Hon Dr JONATHAN COLEMAN: Look, I think the case of Southern DHB has been well canvassed. As you know, we sacked the district health board last year—a $42 million deficit down to $35 million this year and it is improving with a sustainable plan.
Hon Annette King: Why is he refusing to front up and be interviewed on the disastrous neglect of eye treatment around New Zealand—something the college did tell him about in March 2015, 18 months ago?
Hon Dr JONATHAN COLEMAN: Well, look, that is just completely incorrect. I have answered a number of questions from the media on that. I did a stand up outside in the lobby yesterday. So the member is actually misleading the House on that one.
Mr SPEAKER: Order!
Hon Annette King: I raise a point of order, Mr Speaker. I take exception to that, and I could table, from Radio New Zealand, the refusal by that Minister to go on.
Mr SPEAKER: Order! [Interruption] Order! Speaker’s ruling 47/4 is quite clear that you cannot say that another member is making things up. So I require Jonathan Coleman to stand and withdraw the last part of his answer.
Hon Dr JONATHAN COLEMAN: I withdraw and apologise.
Greenhouse Gas Emissions—Reduction Targets
5. Dr KENNEDY GRAHAM (Green) to the Minister for Climate Change Issues: Will the Government’s proposed approach to accounting for forestry and other land uses from 2021 reduce the quantity of greenhouse gas emissions New Zealand is liable for after 2021, when compared with the existing accounting approach; if so, by how much?
Hon PAULA BENNETT (Minister for Climate Change Issues): Although we have a proposed approach, the detail of how it would work, how we would transition to it, or even confirming whether we will stick with the proposed approach have not been decided yet. So it is not possible to answer the member’s question as it is based on hypotheticals.
Dr Kennedy Graham: I seek leave to table New Zealand’s proposed accounting approach outlined in a Ministry of Primary Industries (MPI) briefing dated 13 November 2015, received under the Official Information Act (OIA), to demonstrate that it is more than hypothetical.
Mr SPEAKER: I just need to check—is it freely available if members want it?
Dr Kennedy Graham: No, it was obtained under the OIA.
Mr SPEAKER: That does not actually answer my question. I will hear from the Hon Paula Bennett.
Hon PAULA BENNETT: It is actually available on the UN website. We put it there in November last year.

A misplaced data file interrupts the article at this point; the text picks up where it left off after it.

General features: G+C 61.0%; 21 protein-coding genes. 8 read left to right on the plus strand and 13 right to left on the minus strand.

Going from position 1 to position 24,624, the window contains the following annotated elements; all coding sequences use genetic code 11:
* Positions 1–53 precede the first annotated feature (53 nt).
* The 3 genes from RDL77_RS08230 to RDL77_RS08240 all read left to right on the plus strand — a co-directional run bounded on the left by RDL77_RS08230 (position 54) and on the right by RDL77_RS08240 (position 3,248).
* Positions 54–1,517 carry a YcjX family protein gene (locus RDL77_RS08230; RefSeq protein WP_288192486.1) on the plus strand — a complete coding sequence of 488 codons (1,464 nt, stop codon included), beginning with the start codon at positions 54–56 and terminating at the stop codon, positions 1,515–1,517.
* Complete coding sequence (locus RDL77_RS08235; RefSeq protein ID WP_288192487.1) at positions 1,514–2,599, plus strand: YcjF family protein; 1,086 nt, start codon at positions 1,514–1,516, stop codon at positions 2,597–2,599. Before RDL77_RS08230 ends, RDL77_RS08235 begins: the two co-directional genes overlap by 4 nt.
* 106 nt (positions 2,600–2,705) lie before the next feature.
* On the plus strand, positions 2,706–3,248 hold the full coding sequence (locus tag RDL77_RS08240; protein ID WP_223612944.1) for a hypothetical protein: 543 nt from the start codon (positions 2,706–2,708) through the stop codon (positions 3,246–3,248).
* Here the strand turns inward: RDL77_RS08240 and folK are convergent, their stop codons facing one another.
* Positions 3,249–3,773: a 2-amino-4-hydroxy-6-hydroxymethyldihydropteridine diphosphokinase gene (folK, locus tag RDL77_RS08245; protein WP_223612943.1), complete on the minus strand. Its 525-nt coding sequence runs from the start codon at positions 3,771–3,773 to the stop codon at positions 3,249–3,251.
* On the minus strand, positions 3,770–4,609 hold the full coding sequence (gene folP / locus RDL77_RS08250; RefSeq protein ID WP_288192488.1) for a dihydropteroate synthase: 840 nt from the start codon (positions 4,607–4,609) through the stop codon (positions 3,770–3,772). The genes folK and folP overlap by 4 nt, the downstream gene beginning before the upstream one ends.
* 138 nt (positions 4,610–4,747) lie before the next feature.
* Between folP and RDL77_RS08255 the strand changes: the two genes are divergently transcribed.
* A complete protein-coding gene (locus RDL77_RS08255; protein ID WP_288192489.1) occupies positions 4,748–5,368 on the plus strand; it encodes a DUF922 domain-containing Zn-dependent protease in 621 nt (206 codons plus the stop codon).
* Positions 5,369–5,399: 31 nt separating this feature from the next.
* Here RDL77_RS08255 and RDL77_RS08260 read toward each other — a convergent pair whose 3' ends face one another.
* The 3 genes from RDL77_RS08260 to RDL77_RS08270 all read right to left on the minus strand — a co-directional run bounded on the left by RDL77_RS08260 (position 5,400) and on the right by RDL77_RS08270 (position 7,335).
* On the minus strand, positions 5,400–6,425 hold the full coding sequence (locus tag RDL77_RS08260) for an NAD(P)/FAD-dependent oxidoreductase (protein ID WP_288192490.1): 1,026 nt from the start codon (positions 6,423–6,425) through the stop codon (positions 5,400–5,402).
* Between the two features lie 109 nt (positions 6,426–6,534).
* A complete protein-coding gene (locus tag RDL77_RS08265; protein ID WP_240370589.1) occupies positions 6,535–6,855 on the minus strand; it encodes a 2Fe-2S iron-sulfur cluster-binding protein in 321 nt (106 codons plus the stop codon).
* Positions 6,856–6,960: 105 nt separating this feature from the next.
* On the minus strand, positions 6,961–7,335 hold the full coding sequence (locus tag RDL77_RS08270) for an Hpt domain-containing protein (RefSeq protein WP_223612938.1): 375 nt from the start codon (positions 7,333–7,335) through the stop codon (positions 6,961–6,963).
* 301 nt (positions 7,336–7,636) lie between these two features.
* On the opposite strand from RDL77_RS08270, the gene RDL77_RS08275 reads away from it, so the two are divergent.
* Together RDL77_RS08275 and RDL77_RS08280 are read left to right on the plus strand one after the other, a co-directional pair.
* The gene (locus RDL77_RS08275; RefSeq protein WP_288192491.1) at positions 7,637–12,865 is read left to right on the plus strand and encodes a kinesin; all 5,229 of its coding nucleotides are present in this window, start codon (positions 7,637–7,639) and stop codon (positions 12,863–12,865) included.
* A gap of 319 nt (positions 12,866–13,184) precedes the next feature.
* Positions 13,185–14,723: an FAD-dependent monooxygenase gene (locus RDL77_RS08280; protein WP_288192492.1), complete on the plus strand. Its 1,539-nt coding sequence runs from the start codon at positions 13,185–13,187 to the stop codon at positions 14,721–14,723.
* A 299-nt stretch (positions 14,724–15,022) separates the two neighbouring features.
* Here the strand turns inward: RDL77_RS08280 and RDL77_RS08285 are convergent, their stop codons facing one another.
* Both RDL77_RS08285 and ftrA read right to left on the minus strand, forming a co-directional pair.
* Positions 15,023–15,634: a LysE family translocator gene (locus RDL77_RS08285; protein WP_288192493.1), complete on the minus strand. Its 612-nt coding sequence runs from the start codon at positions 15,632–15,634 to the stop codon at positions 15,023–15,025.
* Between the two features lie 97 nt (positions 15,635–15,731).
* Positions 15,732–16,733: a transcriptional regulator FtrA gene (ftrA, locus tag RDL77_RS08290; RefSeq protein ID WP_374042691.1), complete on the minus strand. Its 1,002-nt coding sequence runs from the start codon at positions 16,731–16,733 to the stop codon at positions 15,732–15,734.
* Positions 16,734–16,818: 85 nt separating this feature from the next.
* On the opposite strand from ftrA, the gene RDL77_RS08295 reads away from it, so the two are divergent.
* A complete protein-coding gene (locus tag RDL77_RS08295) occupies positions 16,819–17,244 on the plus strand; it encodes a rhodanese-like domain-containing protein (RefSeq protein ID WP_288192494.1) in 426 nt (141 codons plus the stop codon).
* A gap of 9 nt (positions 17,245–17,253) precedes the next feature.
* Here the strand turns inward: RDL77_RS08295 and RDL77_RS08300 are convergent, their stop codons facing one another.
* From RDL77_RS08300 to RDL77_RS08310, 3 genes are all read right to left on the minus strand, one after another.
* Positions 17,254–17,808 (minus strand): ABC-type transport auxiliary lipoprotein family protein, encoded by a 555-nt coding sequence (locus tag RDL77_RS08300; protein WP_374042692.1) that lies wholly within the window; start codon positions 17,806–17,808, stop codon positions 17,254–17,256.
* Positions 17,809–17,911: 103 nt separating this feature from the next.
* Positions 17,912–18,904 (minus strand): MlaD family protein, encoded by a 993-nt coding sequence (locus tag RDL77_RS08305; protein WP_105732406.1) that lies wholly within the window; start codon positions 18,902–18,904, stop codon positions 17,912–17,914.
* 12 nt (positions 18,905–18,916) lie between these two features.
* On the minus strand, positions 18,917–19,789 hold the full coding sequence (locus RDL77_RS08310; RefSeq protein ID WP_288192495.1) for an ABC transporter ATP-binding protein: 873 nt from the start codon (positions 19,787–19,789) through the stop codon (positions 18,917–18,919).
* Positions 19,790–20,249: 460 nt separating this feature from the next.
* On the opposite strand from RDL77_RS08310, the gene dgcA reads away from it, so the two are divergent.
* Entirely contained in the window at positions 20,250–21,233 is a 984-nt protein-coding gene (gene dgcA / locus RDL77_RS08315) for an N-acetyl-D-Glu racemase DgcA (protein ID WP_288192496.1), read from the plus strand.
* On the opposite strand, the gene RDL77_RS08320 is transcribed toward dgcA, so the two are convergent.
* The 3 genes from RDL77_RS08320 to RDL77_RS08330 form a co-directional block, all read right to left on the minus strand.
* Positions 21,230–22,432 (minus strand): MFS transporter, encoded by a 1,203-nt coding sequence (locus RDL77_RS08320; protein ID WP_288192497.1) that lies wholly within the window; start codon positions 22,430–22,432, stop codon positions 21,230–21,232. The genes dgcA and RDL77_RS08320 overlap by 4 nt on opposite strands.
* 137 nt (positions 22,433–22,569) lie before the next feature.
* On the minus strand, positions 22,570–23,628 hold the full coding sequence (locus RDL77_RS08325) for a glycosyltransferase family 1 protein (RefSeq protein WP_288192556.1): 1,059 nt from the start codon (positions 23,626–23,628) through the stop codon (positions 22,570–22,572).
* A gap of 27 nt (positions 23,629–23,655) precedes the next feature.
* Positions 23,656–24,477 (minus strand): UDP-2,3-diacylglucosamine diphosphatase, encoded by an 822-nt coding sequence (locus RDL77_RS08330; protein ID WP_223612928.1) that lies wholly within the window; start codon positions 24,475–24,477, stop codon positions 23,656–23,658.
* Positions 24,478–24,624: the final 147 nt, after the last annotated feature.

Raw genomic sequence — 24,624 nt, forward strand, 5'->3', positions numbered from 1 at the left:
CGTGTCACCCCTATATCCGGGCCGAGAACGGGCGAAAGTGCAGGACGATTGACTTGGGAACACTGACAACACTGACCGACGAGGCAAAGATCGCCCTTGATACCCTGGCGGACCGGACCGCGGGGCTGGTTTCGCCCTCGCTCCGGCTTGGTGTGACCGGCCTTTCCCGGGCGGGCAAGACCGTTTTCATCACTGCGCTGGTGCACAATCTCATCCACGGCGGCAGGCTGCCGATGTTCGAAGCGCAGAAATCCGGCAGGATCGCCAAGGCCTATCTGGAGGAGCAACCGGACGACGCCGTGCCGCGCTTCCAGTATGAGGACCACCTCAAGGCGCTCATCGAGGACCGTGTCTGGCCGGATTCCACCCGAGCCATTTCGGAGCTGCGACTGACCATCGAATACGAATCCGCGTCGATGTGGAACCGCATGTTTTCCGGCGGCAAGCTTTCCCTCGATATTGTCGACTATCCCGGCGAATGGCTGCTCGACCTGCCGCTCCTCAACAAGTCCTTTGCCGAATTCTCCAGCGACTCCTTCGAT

Mr SPEAKER: Then in that case, I will not be putting the leave. Further supplementary questions?
Dr Kennedy Graham: Does the Minister believe that her preferred approach for forestry accounting under the Paris Agreement—even if it is hypothetical in the sense that it has not been finalised—would have environmental integrity through a reduction in net emissions?
Hon PAULA BENNETT: It would depend on how we transition to it and what the rules and details are around it.
Dr Kennedy Graham: Does she accept, given the details in the MPI document, that the timing of this preferred accounting approach could mean that it appears that New Zealand’s emissions would reduce despite no actual emission reductions taking place in the real world?
Hon PAULA BENNETT: I am told that the timing of them looking at it in 2020 is based purely on the Paris Agreement coming into force then and the new rules after Kyoto, not necessarily because it is line with when we might have a whole lot of trees being cut down.
Dr Kennedy Graham: As a general judgment on her part, does she accept that if Governments reduce emissions on paper but not in the real world, where climate change affects real people and ecosystems, the real world will be significantly worse off?
Hon PAULA BENNETT: It is my judgment—and, actually, I have said publicly a number of times—that I am very interested in how New Zealand does reduce its emissions. It is part of the work that is going on now that we have got, through a variety of task force advisory groups, even some of the work that the member is involved in internationally as well—which is part of what we want to do to actually reach that 2030 target, as well as looking at forestry and planting more trees, and, equally, looking at international markets. So do I want to reduce emissions in New Zealand? Absolutely.
Dr Kennedy Graham: Does the Minister accept that the proposed rule changes in the MPI document, if accepted, would unjustifiably write off nearly a year’s worth of greenhouse gas emissions from the Government’s books?
Hon PAULA BENNETT: It would completely and utterly depend on how we would transition to it. As the report says, averaging is a worthwhile discussion to be having, and we are concerned that we want to see more trees being planted as they are being chopped down. At the moment there are disincentives for that, so we are looking at what we can do, and averaging is one way to get over that. There are other consequences of doing it, which I freely admit, and that is part of the work that is going on at the moment. Decisions have not been made.